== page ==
When I checked in at the lobby of the Manhattan address I’d been given, the doorman greeted me: “Oh, you must be here to play Othello.” I was looking for Vlad Petric, director of the Silvia Petric Memorial – U.S. National Othello Championship.

Foxy met me at the door. I had learned from Facebook that he was looking forward to serving as the official mascot of the tournament. Vlad mentioned to me that he could be rather unfriendly to strangers, but it didn’t seem that way to me at all. In my view Foxy was just doing his job; his serious demeanor was rooted in a preference for keeping things professional.

I wasn’t a member of the U.S. Othello Association, but no one minded that. In the play area, tables were set up, time clocks and charts were readied, I was shown where to sit, and we began. Despite its being Saturday morning there was construction going on across the street, but everyone persevered without much complaint.

Quite a lot of food was laid out as time went on: cold cuts, bread, eggs, peanut butter, and some delicious carrot soup. After playing, much to my delight, I was introduced to Korean soju!

I had just started playing Othello again, a month or two before: this well-known, widely available, and quite inexpensive game. It was so easy to learn and play: in person, online, or on downloadable apps. And on top of that, it could be finished in less than half an hour. I’d loved it as a kid, and had wondered why I ever stopped playing it. 

Since I had no satisfactory answer, and came across the news of an upcoming tournament in New York City, I started practicing.

I quickly tired of just playing a computer. While I was sure that I could learn enough that way to improve my skill over time, I wanted to play Othello with people. In the past, I’d actually found the game to be a good social experience.

I know that seems counterintuitive. How often is a “good social experience” centered on a game that’s not only limited to just two players, but also so often played in silence? I’d expected that most of the people here would be centered entirely on the Othello games. But there was a lot of great conversation, and I can honestly say I still would have enjoyed myself just hanging around with them. (Of course I was even more fortunate to play with these Othello giants.)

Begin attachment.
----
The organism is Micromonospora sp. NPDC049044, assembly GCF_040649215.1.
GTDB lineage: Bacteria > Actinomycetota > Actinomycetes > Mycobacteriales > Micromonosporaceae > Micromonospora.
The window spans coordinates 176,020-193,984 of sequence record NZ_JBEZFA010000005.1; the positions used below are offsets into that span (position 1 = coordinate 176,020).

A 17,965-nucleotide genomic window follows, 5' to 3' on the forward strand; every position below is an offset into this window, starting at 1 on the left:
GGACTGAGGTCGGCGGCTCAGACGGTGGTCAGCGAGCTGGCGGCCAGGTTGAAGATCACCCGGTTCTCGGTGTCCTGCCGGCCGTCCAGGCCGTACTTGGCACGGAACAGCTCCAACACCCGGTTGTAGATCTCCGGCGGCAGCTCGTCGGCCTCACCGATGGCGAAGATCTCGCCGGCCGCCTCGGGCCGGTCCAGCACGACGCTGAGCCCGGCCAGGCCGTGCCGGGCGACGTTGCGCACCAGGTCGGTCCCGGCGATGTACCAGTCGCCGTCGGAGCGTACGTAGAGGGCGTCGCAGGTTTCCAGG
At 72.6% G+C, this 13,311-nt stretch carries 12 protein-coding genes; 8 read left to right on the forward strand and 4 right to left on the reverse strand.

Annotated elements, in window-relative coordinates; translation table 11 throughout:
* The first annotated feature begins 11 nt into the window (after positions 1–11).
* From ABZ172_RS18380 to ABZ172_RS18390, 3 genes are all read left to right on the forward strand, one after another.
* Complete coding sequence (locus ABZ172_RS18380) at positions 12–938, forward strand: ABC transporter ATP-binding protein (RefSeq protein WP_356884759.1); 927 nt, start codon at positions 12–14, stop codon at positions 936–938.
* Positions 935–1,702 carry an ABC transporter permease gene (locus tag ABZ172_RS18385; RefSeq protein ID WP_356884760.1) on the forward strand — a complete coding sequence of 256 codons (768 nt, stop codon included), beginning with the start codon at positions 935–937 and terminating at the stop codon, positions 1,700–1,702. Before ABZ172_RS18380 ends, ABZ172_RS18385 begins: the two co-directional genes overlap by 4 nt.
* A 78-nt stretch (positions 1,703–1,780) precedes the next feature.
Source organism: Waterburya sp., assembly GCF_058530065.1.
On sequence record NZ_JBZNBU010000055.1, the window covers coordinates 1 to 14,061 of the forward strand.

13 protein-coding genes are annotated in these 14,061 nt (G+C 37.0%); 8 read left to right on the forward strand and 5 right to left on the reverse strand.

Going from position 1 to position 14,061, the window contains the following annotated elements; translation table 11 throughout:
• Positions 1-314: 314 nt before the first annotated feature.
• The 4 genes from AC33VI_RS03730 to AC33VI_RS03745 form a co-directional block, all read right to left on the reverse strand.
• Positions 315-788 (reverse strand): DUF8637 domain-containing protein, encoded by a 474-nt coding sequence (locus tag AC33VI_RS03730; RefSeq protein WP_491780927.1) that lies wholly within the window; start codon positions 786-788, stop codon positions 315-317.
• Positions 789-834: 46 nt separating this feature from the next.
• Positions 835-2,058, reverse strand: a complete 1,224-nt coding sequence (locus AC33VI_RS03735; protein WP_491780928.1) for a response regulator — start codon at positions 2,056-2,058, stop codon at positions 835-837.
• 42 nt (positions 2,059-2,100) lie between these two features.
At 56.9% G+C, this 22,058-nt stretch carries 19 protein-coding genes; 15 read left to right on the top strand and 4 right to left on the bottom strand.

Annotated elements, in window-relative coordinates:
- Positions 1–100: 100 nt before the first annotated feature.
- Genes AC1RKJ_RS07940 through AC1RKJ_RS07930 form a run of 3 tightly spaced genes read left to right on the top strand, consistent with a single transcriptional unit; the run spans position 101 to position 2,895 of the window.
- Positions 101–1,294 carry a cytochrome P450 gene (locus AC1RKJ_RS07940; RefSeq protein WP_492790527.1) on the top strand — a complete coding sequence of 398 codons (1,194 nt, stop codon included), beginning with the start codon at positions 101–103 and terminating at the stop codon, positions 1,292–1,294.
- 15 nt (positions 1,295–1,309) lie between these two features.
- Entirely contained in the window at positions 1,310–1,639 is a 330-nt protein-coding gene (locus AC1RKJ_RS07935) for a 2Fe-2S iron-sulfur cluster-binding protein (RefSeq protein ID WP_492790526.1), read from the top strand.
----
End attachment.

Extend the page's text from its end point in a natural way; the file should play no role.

So I did what any gamer who likes math would do: construct a theory. And here it is! While Othello is a “zero sum” game, it requires balancing your dramatic, aggressive moves with less exciting, “quieter” ones . . . the same way socialization requires balancing our extraverted and introverted impulses; or maybe even, the same way confrontation requires balancing courage versus caution. There is an undeniable “give and take” feeling to the game, even when you’re being slaughtered.

Now let’s talk about the giants! There were David Rockwell and Robert Bishop, both of whom are on the council of the United States Othello Association; and the formidable Rose dynasty of Joseph Rose, Yoko Rose, and Brian Rose (who became the World Champion of 2001 after being the runner-up in Copenhagen the year before, and in Brussels back in 1981). He’s also the author of the free e-book Othello: A Minute to Learn . . . A Lifetime to Master. This amazing resource includes puzzles, exercises, and a lot of valuable guidance. A link to download it was posted in Ben Seeley’s entry on the USOA’s blog page dated January 12, 2017. Brian not only downloaded this to my phone for me, but also several useful practice apps.

So how’d I do?

In my first few games, I had to be frequently reminded to hit my timer. And since I also occasionally forgot to make a record of where I laid my tiles down each turn, I don’t have many details of my first match, other than its final score: my opponent won, sixty tiles to my two.

In my second game, I noted that I had three turns where I had no legal move to make: on turns 33, 39, and 52. I also noted that my first, and perhaps biggest, mistake had occurred on turn 5! Once I drew out the positions of turns 1-4 after the match, I could examine my error in the match’s opening. (Since I was playing Black, I knew turn 5 would be my turn.) My third match, against Brian Rose, ended in a defeat of 57 to 3. I fared a bit better against Yoko Rose, where I ended up with 16 discs on the board at game’s end.

The next day was a Sunday, without the distraction of excavation machinery. At the end of my first match that day, I had a defeat with 13 discs left at the end, and another with only 3. But the final match was my narrowest loss, where game’s end found my discs numbering only eight less than those of my opponent: 36 to 28! Definitely something I hadn’t thought possible.

This is something I absolutely, positively must do again.

If there’s a lesson here, it might be that ordinary gamers shouldn’t shy away from entering tournaments of their favorite games, no matter how formidable the competition may be. If you truly enjoy the game, you’ll at least have something in common with those you play against, and will almost certainly learn new things about the games you love.    

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